Energy and Arab Economic Development
Like no other region, energy resources have shaped the Arab world and its modern-day development trajectory. Endowed with some of the world’s most important oil and natural gas reserves, countries in the Arab world have over the past four decades produced and exported more oil than those of any other region, and hold reserves sufficient to supply world energy markets for more than another hundred years at current rates of production. Its energy wealth has benefited the Arab world, despite significant differences across the region alongside differing national resources, and their management across governments. Significant challenges also derive from the Arab energy led development model, particularly patterns of domestic energy consumption, rising demand for energy across the region, and rising domestic investment needs. This paper, by Bassam Fattouh and Laura El-Katiri, published by the UNDP, attempts to provide a very brief overview of the role energy has played in driving economic development in the Arab world, its effects on development choices, and the challenges faced by the resultant development model. It does so by looking at four different aspects of energy-led development: 1) the effect of energy on regional Arab economic growth; 2) the inter-linkages between energy and Arab economic structures; 3) the implications of energy for intra-regional integration; and 4) evolving challenges from this development model.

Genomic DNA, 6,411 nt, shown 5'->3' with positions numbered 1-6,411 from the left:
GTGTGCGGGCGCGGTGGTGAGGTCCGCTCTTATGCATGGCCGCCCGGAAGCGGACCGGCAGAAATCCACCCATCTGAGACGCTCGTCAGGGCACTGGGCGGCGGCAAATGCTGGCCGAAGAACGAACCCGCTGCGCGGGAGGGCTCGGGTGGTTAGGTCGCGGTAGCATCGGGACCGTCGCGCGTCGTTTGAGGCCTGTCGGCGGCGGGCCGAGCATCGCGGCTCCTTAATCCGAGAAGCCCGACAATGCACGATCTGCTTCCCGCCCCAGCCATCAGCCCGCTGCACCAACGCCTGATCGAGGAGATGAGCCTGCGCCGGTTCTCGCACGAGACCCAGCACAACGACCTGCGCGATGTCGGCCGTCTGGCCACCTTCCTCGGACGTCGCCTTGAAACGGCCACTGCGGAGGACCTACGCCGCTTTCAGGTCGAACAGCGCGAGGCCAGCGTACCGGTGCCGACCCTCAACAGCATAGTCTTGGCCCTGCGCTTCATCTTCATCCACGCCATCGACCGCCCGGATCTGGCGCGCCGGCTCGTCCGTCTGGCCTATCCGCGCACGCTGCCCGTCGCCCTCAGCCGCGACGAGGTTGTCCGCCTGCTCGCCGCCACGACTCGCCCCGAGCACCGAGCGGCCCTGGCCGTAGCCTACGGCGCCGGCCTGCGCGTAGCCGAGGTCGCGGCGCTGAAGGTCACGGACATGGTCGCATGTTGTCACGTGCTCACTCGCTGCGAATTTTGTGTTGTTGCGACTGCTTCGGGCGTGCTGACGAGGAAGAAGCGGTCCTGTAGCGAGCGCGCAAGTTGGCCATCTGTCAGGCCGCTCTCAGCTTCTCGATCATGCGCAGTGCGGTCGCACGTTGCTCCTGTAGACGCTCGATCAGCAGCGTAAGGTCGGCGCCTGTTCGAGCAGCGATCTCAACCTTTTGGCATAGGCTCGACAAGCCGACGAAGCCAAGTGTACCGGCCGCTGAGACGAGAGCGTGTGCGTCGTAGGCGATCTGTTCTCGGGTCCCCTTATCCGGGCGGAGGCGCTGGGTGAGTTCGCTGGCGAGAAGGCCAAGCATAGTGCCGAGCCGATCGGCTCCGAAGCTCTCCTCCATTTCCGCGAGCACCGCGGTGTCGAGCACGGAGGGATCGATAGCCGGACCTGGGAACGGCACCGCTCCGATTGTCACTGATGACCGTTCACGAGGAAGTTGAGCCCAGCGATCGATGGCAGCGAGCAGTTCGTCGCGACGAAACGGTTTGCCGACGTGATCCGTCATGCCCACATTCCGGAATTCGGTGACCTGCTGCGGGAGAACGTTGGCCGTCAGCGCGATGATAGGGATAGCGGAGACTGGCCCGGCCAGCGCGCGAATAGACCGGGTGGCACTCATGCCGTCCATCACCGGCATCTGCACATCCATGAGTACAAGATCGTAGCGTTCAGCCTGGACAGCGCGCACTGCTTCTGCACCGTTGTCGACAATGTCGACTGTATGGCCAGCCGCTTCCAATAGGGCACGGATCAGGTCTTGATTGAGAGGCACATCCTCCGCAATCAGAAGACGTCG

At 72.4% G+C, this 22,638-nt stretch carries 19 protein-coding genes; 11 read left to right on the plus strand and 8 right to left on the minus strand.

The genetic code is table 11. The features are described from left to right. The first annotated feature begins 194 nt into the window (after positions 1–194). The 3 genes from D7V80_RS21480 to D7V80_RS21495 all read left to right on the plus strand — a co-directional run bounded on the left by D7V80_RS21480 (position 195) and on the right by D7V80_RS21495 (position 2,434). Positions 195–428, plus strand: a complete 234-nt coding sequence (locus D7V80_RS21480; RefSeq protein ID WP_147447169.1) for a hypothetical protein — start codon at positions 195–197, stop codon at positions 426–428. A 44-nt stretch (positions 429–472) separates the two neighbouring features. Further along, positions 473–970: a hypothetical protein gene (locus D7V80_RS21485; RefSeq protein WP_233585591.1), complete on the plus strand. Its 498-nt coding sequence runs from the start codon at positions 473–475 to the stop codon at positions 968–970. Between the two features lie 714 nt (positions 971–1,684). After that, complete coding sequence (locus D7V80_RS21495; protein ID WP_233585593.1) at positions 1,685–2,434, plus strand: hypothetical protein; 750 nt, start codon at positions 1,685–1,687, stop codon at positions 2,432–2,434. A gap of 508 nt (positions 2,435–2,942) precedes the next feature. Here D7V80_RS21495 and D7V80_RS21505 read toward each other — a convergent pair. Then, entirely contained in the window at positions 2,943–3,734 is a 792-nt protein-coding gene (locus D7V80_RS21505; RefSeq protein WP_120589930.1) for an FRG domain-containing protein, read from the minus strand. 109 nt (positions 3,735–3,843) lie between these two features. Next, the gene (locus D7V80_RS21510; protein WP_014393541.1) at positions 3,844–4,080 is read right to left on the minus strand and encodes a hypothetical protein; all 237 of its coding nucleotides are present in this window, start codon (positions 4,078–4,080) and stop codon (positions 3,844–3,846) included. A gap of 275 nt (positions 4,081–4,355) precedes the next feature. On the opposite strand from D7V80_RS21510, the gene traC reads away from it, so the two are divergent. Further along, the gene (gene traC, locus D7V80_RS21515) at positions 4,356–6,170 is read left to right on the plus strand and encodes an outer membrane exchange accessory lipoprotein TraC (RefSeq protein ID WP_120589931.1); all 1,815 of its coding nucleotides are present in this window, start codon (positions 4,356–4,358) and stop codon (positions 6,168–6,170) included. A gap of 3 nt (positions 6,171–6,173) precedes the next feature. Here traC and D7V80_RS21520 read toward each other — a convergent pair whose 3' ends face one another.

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Algeria , Arab world , Bahrain , Djibouti , Economic Development , Egypt , Gas , Iraq , Jordan , Kuwait , Lebanon , Libya , Mauretania , Morocco , Oil , Oman , Pricing , Qatar , Renewables , Saudi Arabia , Sustainability , sustainable , Syria , Tunisia , UAE , UNDP , United Arab Emirates , Yemen